Stories about Central Asia & Caucasus from October, 2006
Nareg, who descirbes himself as a “nice, quiet (i.e., conservative) Armenian boy” reports on an outbreak of making out in public in Yerevan.
Sean Roberts explains how Kyrgyzstan's former president could become a political issue in the United States.
Jonny Mason of Tajikistan Travels writes about training of teenage Tajik boys who work in markets to be peer trainers to teach other youths working in the market about HIV.
KZBlog reports on Kazakhstan's plan to found “social business corporations” in the country's regions to drive economic growth and meet social needs. Though the idea behind them is seemingly similar...
Tolkun Umaraliev reports on corruption in Kyrgyzstan's education system.
Shohruh says that China and Russia cannot save Islam Karimov, the president of Uzbekistan.
Sean Roberts notes that next is a big week for three Central Asian countries. Three very different events will take place that show how different their politics have become since...
Alexander Sadikov reports on divisions within Tajikistan's Democratic party which he says have developed into a political stalemate.
Onnik Krikorian has posted his first Armenian parliamentary election monitor, a weekly roundup of news regarding the coming election.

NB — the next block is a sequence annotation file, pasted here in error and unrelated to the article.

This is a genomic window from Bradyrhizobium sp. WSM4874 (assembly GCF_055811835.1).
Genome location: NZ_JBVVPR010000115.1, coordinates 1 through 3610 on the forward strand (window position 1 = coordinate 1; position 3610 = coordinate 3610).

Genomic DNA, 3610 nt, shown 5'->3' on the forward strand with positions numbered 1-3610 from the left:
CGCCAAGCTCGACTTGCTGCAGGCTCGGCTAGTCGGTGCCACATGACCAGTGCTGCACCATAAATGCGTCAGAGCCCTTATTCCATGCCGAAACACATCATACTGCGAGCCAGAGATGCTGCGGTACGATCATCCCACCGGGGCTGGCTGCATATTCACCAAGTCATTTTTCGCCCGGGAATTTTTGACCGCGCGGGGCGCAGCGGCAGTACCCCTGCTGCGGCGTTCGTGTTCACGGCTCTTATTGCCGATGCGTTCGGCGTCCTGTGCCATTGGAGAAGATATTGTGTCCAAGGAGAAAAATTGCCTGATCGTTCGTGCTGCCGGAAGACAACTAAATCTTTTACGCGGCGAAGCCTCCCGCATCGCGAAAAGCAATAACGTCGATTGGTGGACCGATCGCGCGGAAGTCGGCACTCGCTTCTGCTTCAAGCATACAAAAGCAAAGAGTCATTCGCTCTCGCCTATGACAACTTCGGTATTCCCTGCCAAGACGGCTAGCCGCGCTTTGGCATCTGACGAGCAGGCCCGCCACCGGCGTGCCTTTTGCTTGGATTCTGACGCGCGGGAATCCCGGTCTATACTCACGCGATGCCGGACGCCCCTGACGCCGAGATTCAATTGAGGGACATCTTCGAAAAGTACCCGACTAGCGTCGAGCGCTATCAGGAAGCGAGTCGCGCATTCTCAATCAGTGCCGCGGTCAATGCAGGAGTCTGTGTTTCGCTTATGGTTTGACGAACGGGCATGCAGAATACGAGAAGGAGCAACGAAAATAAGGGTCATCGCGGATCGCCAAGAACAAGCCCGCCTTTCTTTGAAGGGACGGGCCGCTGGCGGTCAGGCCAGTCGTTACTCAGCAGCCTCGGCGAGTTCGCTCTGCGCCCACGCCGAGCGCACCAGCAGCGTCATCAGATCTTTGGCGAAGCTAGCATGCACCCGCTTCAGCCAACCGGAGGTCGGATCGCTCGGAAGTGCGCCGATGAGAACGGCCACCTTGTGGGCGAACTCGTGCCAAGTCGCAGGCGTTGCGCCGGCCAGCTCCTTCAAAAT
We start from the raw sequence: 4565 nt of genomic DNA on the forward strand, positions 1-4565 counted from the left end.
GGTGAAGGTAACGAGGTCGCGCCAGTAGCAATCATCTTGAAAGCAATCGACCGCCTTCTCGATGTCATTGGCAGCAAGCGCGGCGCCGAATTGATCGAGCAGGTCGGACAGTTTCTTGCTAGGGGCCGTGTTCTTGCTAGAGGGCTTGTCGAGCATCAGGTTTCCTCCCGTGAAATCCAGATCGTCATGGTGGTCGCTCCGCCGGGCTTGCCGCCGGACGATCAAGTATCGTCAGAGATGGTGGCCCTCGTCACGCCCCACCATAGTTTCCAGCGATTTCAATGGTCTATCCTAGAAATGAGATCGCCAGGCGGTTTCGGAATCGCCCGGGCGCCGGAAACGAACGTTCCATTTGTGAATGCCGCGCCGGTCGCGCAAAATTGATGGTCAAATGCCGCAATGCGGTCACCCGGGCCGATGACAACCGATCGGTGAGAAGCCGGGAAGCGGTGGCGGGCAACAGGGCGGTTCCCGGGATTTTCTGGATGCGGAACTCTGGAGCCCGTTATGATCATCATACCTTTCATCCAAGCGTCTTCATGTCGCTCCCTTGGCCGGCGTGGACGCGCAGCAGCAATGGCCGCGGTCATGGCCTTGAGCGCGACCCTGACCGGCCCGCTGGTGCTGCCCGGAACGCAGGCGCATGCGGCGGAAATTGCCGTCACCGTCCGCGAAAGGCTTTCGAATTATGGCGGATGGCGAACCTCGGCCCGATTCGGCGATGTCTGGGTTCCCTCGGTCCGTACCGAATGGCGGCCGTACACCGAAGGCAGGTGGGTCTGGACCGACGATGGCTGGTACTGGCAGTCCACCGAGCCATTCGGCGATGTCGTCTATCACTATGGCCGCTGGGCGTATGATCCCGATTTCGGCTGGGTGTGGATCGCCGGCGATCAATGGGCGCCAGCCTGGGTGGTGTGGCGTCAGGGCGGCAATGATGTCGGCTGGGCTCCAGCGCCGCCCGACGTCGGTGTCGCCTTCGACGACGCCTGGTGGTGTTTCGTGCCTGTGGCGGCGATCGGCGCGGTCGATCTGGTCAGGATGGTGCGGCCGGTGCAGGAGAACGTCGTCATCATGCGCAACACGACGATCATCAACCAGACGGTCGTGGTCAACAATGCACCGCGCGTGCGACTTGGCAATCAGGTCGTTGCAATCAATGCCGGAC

At neweurasia, Leila translates a Russian language post on press freedom in Kazakhstan.
Dan O'Huiginn profiles Dariga Nazarbaeva, the politically powerful daughter of Kazakhstan’ president.
Mirsulzhan Namazaliev writes that both the government and the opposition in Kyrgyzstan are destabilizing the country by failing to engage in dialogue. He says that only well-known and respectable centrist...
Registan.net notes an apparent coming thaw in relations between the EU and Uzbekistan.
Members of the United States Congress held a hearing yesterday on Tajikistan's upcoming presidential election. James of neweurasia was on hand and reports on the proceedings.
Leila Tanayeva reports on the screening of three documentaries on Central Asian music that recently took place in Prague.
Sanjar Qiam writes about crossing over from Afghanistan to Tajikistan.
Vadim notes that Tajikistan is ranked the most favorable environment for journalists in Central Asia by Reporters Without Borders, though he says he does not agree with that determination.